Davis supported Federalist candidates in 1800. He regularly reprinted defamatory stories from other Federalist papers and supported the prosecution of Jeffersonian editors under the Alien and Sedition Acts, particularly the prosecution of James Thomson Callendar in Richmond. In February 1802, eleven months after Thomas Jefferson became president, Davis lost his position as Richmond's postmaster. Davis's complaints about Jefferson and his new national party multiplied in the pages of the Gazette after his dismissal but seem to have had little effect. Late in 1802 he engaged John Wood, the former Republican polemicist, to energize his paper as its editor. In 1805 Davis replaced Wood with Charles Prentiss, a fiery Federalist writer from Boston, but after less than a year in Richmond, Prentiss returned north, disappointed by Virginia's response. In December 1809 Davis converted the Gazette into the Virginia Patriot with Samuel Livermore as editor, but Livermore had abandoned the job by April 1810. In May 1816 Prentiss returned for another disappointing year. They began publishing daily and changed the newspaper's name to the Virginia Patriot, and Richmond Daily Mercantile Advertiser. In June 1817 Prentiss departed, leaving Davis with his son George Davis as his business partner and his nephew Thomas Willis White as their principal journeyman. They continued to publish the newspaper, but found that it exerted little political influence.

Later Years

As Davis's public prominence and authority waned, his wealth increased and allowed him to settle into a comfortable retirement. Early in 1821 he sold his printing office and newspaper. Davis by then owned several valuable commercial properties in Richmond and a country home at Westham, in Henrico County. His former apprentices, especially Thomas Willis White, later editor of the Southern Literary Messenger, and his son-in-law Samuel Shepherd, who became the state's public printer, carried on the legacy of Davis, who died, probably at Westham, on November 2, 1825. His widow died nine days later, and both were buried in Shockoe Cemetery, in Richmond.

Time Line

  • 1752 or 1753 - Augustine Davis is born in Yorktown.
  • February 28, 1778 - Augustine Davis executes a marriage bond in York County and on this date or soon after marries Martha Davenport. They will have four sons and three daughters.
  • April 1779 - After the death of the printer John Purdie, Augustine Davis partners with Purdie's nephew, John Clarkson, publishing the Virginia Gazette in Williamsburg.
  • June 5, 1779 - John Clarkson and Augustine Davis secure most of the government's lucrative printing work.
  • 1780 - When the Virginia capital is moved from Williamsburg to Richmond, the printers John Clarkson and Augustine Davis are not able to finance a move. They lose government contracts and cease publishing the Virginia Gazette.
  • 1782 - Augustine Davis purchases property in Williamsburg.
  • Mid-1780s - Augustine Davis moves his printing office from Williamsburg to Richmond.
  • 1786 - Augustine Davis establishes the Virginia Independent Chronicle newspaper in Richmond.
  • Winter 1787–1788 - Augustine Davis publishes essays from The Federalist in his Richmond newspaper, the Virginia Independent Chronicle.
  • 1788 - By this year Augustine Davis has become postmaster of Richmond.
  • May 1789 - Augustine Davis changes his Richmond newspaper's name to the Virginia Independent Chronicle and General Advertiser.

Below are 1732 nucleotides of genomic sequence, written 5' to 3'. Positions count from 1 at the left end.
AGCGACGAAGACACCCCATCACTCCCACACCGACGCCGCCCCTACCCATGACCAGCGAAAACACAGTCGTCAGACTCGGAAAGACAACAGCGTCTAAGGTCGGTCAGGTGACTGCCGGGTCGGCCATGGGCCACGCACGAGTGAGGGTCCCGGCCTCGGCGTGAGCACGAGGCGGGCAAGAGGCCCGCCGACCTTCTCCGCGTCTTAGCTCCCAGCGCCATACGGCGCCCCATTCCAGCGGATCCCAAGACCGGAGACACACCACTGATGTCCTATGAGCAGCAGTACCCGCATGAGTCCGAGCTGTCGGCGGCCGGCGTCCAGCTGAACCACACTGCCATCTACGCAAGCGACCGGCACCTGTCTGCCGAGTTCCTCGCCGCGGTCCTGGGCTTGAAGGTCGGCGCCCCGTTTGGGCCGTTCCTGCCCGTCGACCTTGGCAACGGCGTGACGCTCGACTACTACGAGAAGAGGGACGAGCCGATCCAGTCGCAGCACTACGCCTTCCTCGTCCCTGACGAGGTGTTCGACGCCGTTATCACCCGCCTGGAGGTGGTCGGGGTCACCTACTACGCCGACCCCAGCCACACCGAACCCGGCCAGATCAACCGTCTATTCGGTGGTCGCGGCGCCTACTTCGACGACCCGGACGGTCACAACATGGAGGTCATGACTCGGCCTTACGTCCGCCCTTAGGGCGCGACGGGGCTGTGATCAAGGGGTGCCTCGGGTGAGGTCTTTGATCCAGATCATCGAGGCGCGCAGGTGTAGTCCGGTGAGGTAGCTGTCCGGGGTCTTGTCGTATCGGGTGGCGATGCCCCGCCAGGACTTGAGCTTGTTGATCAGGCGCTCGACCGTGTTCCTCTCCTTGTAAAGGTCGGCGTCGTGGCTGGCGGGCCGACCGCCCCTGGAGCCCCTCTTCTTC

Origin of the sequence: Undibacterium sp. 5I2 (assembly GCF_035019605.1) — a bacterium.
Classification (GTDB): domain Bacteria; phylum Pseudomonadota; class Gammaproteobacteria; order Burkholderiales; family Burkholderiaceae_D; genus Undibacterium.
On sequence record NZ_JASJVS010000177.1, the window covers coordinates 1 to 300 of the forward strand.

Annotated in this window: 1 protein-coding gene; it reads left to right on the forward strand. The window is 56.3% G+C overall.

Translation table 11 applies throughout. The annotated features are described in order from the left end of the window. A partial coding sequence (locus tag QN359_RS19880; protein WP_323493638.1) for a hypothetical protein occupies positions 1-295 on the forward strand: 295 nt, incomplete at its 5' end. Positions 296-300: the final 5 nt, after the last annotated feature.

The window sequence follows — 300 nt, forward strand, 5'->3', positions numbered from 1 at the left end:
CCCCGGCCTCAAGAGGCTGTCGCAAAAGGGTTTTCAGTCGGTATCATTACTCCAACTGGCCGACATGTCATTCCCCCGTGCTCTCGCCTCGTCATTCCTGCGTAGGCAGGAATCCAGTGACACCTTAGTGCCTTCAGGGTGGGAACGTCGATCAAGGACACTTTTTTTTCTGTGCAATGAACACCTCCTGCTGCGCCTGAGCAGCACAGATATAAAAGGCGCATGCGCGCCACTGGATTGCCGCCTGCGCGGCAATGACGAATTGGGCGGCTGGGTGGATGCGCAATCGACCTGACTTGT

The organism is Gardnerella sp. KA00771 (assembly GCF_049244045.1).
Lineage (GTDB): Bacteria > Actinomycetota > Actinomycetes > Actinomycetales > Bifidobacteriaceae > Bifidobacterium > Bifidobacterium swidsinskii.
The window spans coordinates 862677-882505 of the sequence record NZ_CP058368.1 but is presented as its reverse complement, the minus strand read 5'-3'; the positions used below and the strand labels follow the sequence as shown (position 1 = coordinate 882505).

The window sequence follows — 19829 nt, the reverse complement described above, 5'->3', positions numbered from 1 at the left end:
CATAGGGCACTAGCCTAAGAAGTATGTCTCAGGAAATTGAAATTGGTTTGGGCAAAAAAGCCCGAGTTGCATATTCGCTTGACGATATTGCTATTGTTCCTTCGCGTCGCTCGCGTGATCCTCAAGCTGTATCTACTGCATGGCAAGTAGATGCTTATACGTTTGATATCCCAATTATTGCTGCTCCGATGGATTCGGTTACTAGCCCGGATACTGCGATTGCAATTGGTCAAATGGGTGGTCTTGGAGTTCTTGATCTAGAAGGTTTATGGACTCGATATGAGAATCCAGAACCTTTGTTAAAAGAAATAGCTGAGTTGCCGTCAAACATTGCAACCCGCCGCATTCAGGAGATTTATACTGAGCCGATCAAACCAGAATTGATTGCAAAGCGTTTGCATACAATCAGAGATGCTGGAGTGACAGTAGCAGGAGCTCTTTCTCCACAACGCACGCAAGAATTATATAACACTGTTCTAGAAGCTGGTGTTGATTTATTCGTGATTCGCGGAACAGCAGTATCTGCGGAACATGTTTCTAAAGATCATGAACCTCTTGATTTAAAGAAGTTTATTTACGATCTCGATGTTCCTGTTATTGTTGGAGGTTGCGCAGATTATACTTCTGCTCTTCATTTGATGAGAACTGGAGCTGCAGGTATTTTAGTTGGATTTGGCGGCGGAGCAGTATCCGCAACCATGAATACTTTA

• August 1790 - Augustine Davis changes his Richmond newspaper's name to the Virginia Gazette, and General Advertiser.
  • May 14, 1791 - The governor appoints Augustine Davis to succeed the recently deceased public printer.
  • October 1791 - Augustine Davis wins $10,000 in the New Haven Wharf Lottery. He invests his winnings in the new Bank of Virginia.
  • 1792–1813 - Augustine Davis acquires property in Richmond and Henrico County.
  • 1798 - The General Assembly replaces Augustine Davis with Meriwether Jones as public printer. Davis is a Federalist, Jones a supporter of Thomas Jefferson.
  • February 1802 - Augustine Davis loses his position as Richmond's postmaster.
  • Late 1802 - Augustine Davis engages John Wood as editor of the Virginia Gazette, and General Advertiser.
  • 1804 - Augustine Davis sells his property in Williamsburg.
  • 1805 - Augustine Davis replaces John Wood with Charles Prentiss as editor of the Virginia Gazette, and General Advertiser. Prentiss will leave after less than a year.
  • December 1809 - Augustine Davis renames his newspaper the Virginia Patriot, with Samuel Livermore as editor.
  • April 1810 - By this date Samuel Livermore has left his post as editor of the Virginia Patriot.
  • May 1816 - For a second time, Charles Prentiss becomes editor of the Augustine Davis–owned Richmond newspaper, this time called the Virginia Patriot, and Richmond Daily Mercantile Advertiser.
  • June 1817 - Charles Prentiss leaves his position as editor of the Virginia Patriot, and Richmond Daily Mercantile Advertiser.
  • Early 1821 - Augustine Davis sells his Richmond printing office and newspaper.
  • November 2, 1825 - Augustine Davis dies, probably at Westham, his home in Henrico County. He is buried in Shockoe Cemetery, in Richmond.
  • November 11, 1825 - Martha Davenport Davis, widow of Augustine Davis, dies. She is buried with her husband in Shockoe Cemetery, in Richmond.

References

Further Reading
Beeman, Richard R. The Old Dominion and the New Nation, 1788–1801. Lexington: University Press of Kentucky, 1972.
Risjord, Norman K. Chesapeake Politics, 1781–1800. New York: Columbia University Press, 1978.
Tyler-McGraw, Marie. At the Falls: Richmond, Virginia, and Its People. Chapel Hill: University of North Carolina Press, 1994.
Cite This Entry
  • APA Citation:

    Rawson, D., & the Dictionary of Virginia Biography. Augustine Davis (c. 1752 or 1753–1825). (2014, August 21). In Encyclopedia Virginia. Retrieved from http://www.EncyclopediaVirginia.org/Davis_Augustine_c_1752_or_1753-1825.

  • MLA Citation:

    Rawson, David and the Dictionary of Virginia Biography. "Augustine Davis (c. 1752 or 1753–1825)." Encyclopedia Virginia. Virginia Foundation for the Humanities, 21 Aug. 2014. Web. READ_DATE.

First published: April 29, 2014 | Last modified: August 21, 2014


Contributed by David Rawson and the Dictionary of Virginia Biography. David Rawson is an adjunct professor of history at Worcester Polytechnic Institute.